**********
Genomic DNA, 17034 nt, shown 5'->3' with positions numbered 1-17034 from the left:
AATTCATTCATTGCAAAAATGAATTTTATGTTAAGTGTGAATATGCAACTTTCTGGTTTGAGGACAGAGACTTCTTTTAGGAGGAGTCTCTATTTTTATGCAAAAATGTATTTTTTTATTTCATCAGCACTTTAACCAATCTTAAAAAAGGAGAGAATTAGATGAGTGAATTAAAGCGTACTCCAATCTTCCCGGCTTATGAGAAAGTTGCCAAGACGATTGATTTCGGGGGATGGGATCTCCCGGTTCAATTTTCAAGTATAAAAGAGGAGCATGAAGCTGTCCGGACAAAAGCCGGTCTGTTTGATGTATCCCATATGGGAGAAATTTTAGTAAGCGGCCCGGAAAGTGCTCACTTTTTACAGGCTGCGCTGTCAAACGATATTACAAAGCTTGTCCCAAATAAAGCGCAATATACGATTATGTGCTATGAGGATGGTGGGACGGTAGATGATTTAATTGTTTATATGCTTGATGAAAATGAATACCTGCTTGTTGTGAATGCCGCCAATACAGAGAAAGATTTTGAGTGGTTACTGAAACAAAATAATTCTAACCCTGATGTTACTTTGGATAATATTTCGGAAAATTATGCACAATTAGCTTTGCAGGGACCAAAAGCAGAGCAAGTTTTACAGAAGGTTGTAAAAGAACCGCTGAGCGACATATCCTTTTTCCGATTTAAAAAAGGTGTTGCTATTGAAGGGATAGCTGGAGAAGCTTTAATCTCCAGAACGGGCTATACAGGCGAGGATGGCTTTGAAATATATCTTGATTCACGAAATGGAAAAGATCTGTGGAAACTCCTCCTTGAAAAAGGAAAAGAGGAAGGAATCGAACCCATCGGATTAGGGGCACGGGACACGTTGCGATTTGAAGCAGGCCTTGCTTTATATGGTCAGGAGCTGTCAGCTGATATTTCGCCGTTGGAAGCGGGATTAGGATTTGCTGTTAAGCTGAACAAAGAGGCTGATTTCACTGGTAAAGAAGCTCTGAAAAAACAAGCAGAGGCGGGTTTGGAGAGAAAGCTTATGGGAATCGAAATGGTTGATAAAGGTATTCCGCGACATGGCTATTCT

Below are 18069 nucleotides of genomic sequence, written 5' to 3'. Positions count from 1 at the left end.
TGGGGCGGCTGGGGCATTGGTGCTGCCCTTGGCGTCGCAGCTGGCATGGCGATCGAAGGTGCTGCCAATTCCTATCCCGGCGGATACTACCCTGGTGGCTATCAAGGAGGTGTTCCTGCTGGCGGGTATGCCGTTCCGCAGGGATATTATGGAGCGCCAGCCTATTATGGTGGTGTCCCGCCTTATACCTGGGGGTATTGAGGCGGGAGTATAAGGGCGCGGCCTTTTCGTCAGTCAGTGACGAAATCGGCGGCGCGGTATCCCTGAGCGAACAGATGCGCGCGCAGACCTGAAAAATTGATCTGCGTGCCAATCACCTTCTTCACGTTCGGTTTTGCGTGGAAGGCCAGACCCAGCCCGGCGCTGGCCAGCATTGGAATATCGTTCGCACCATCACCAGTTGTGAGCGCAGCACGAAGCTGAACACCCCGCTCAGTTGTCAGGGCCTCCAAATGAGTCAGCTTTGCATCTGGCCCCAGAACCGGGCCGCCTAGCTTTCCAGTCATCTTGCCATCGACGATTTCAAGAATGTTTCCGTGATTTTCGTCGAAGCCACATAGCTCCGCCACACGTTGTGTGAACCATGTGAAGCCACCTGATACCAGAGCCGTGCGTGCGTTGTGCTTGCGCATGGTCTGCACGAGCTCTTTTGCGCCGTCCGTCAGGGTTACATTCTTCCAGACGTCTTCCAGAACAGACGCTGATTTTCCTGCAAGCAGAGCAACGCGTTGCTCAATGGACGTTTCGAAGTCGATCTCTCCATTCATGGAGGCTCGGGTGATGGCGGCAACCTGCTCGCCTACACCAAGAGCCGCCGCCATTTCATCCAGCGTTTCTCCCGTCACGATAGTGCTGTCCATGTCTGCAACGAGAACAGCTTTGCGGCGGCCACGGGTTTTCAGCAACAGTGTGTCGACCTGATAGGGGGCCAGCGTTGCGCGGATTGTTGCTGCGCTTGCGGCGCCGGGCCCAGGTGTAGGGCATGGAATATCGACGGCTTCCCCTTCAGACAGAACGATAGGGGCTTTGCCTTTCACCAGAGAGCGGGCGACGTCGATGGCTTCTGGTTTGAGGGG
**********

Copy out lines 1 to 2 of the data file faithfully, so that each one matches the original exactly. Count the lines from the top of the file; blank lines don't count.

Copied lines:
Genomic DNA, 17034 nt, shown 5'->3' with positions numbered 1-17034 from the left:
AATTCATTCATTGCAAAAATGAATTTTATGTTAAGTGTGAATATGCAACTTTCTGGTTTGAGGACAGAGACTTCTTTTAGGAGGAGTCTCTATTTTTATGCAAAAATGTATTTTTTTATTTCATCAGCACTTTAACCAATCTTAAAAAAGGAGAGAATTAGATGAGTGAATTAAAGCGTACTCCAATCTTCCCGGCTTATGAGAAAGTTGCCAAGACGATTGATTTCGGGGGATGGGATCTCCCGGTTCAATTTTCAAGTATAAAAGAGGAGCATGAAGCTGTCCGGACAAAAGCCGGTCTGTTTGATGTATCCCATATGGGAGAAATTTTAGTAAGCGGCCCGGAAAGTGCTCACTTTTTACAGGCTGCGCTGTCAAACGATATTACAAAGCTTGTCCCAAATAAAGCGCAATATACGATTATGTGCTATGAGGATGGTGGGACGGTAGATGATTTAATTGTTTATATGCTTGATGAAAATGAATACCTGCTTGTTGTGAATGCCGCCAATACAGAGAAAGATTTTGAGTGGTTACTGAAACAAAATAATTCTAACCCTGATGTTACTTTGGATAATATTTCGGAAAATTATGCACAATTAGCTTTGCAGGGACCAAAAGCAGAGCAAGTTTTACAGAAGGTTGTAAAAGAACCGCTGAGCGACATATCCTTTTTCCGATTTAAAAAAGGTGTTGCTATTGAAGGGATAGCTGGAGAAGCTTTAATCTCCAGAACGGGCTATACAGGCGAGGATGGCTTTGAAATATATCTTGATTCACGAAATGGAAAAGATCTGTGGAAACTCCTCCTTGAAAAAGGAAAAGAGGAAGGAATCGAACCCATCGGATTAGGGGCACGGGACACGTTGCGATTTGAAGCAGGCCTTGCTTTATATGGTCAGGAGCTGTCAGCTGATATTTCGCCGTTGGAAGCGGGATTAGGATTTGCTGTTAAGCTGAACAAAGAGGCTGATTTCACTGGTAAAGAAGCTCTGAAAAAACAAGCAGAGGCGGGTTTGGAGAGAAAGCTTATGGGAATCGAAATGGTTGATAAAGGTATTCCGCGACATGGCTATTCT